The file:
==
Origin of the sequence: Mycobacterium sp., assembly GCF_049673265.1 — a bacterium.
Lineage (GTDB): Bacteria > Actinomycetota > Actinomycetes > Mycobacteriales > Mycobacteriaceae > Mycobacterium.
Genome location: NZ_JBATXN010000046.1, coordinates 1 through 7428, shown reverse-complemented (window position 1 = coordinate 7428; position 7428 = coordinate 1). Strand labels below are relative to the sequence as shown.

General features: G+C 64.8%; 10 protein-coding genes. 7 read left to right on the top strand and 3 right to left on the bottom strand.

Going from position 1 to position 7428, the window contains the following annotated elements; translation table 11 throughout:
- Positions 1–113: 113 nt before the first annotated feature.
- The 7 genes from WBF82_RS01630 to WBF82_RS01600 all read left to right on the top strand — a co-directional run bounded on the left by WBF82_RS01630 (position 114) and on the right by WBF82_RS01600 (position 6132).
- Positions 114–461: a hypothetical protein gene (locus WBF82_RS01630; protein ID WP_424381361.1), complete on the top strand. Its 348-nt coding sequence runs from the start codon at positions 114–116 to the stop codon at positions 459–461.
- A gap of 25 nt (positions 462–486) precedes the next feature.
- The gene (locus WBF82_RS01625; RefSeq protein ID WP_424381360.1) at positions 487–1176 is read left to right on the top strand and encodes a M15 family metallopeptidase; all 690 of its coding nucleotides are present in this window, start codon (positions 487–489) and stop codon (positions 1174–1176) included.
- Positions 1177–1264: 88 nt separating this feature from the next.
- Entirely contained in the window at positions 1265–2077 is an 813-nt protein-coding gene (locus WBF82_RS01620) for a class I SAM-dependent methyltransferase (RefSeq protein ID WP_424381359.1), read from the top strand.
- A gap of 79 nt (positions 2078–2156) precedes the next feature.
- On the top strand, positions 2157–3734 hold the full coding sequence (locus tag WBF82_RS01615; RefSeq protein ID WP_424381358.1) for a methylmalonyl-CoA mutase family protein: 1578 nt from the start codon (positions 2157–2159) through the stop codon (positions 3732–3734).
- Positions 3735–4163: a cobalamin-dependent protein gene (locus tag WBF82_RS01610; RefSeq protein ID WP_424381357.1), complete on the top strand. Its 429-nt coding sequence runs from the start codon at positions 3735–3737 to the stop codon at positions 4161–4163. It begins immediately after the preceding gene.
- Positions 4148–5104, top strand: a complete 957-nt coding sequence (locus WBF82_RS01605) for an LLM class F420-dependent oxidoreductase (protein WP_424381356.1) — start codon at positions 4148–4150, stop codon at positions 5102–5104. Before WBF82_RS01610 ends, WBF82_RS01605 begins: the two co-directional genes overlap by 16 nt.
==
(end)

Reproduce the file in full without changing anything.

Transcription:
Origin of the sequence: Mycobacterium sp., assembly GCF_049673265.1 — a bacterium.
Lineage (GTDB): Bacteria > Actinomycetota > Actinomycetes > Mycobacteriales > Mycobacteriaceae > Mycobacterium.
Genome location: NZ_JBATXN010000046.1, coordinates 1 through 7428, shown reverse-complemented (window position 1 = coordinate 7428; position 7428 = coordinate 1). Strand labels below are relative to the sequence as shown.

General features: G+C 64.8%; 10 protein-coding genes. 7 read left to right on the top strand and 3 right to left on the bottom strand.

Going from position 1 to position 7428, the window contains the following annotated elements; translation table 11 throughout:
- Positions 1–113: 113 nt before the first annotated feature.
- The 7 genes from WBF82_RS01630 to WBF82_RS01600 all read left to right on the top strand — a co-directional run bounded on the left by WBF82_RS01630 (position 114) and on the right by WBF82_RS01600 (position 6132).
- Positions 114–461: a hypothetical protein gene (locus WBF82_RS01630; protein ID WP_424381361.1), complete on the top strand. Its 348-nt coding sequence runs from the start codon at positions 114–116 to the stop codon at positions 459–461.
- A gap of 25 nt (positions 462–486) precedes the next feature.
- The gene (locus WBF82_RS01625; RefSeq protein ID WP_424381360.1) at positions 487–1176 is read left to right on the top strand and encodes a M15 family metallopeptidase; all 690 of its coding nucleotides are present in this window, start codon (positions 487–489) and stop codon (positions 1174–1176) included.
- Positions 1177–1264: 88 nt separating this feature from the next.
- Entirely contained in the window at positions 1265–2077 is an 813-nt protein-coding gene (locus WBF82_RS01620) for a class I SAM-dependent methyltransferase (RefSeq protein ID WP_424381359.1), read from the top strand.
- A gap of 79 nt (positions 2078–2156) precedes the next feature.
- On the top strand, positions 2157–3734 hold the full coding sequence (locus tag WBF82_RS01615; RefSeq protein ID WP_424381358.1) for a methylmalonyl-CoA mutase family protein: 1578 nt from the start codon (positions 2157–2159) through the stop codon (positions 3732–3734).
- Positions 3735–4163: a cobalamin-dependent protein gene (locus tag WBF82_RS01610; RefSeq protein ID WP_424381357.1), complete on the top strand. Its 429-nt coding sequence runs from the start codon at positions 3735–3737 to the stop codon at positions 4161–4163. It begins immediately after the preceding gene.
- Positions 4148–5104, top strand: a complete 957-nt coding sequence (locus WBF82_RS01605) for an LLM class F420-dependent oxidoreductase (protein WP_424381356.1) — start codon at positions 4148–4150, stop codon at positions 5102–5104. Before WBF82_RS01610 ends, WBF82_RS01605 begins: the two co-directional genes overlap by 16 nt.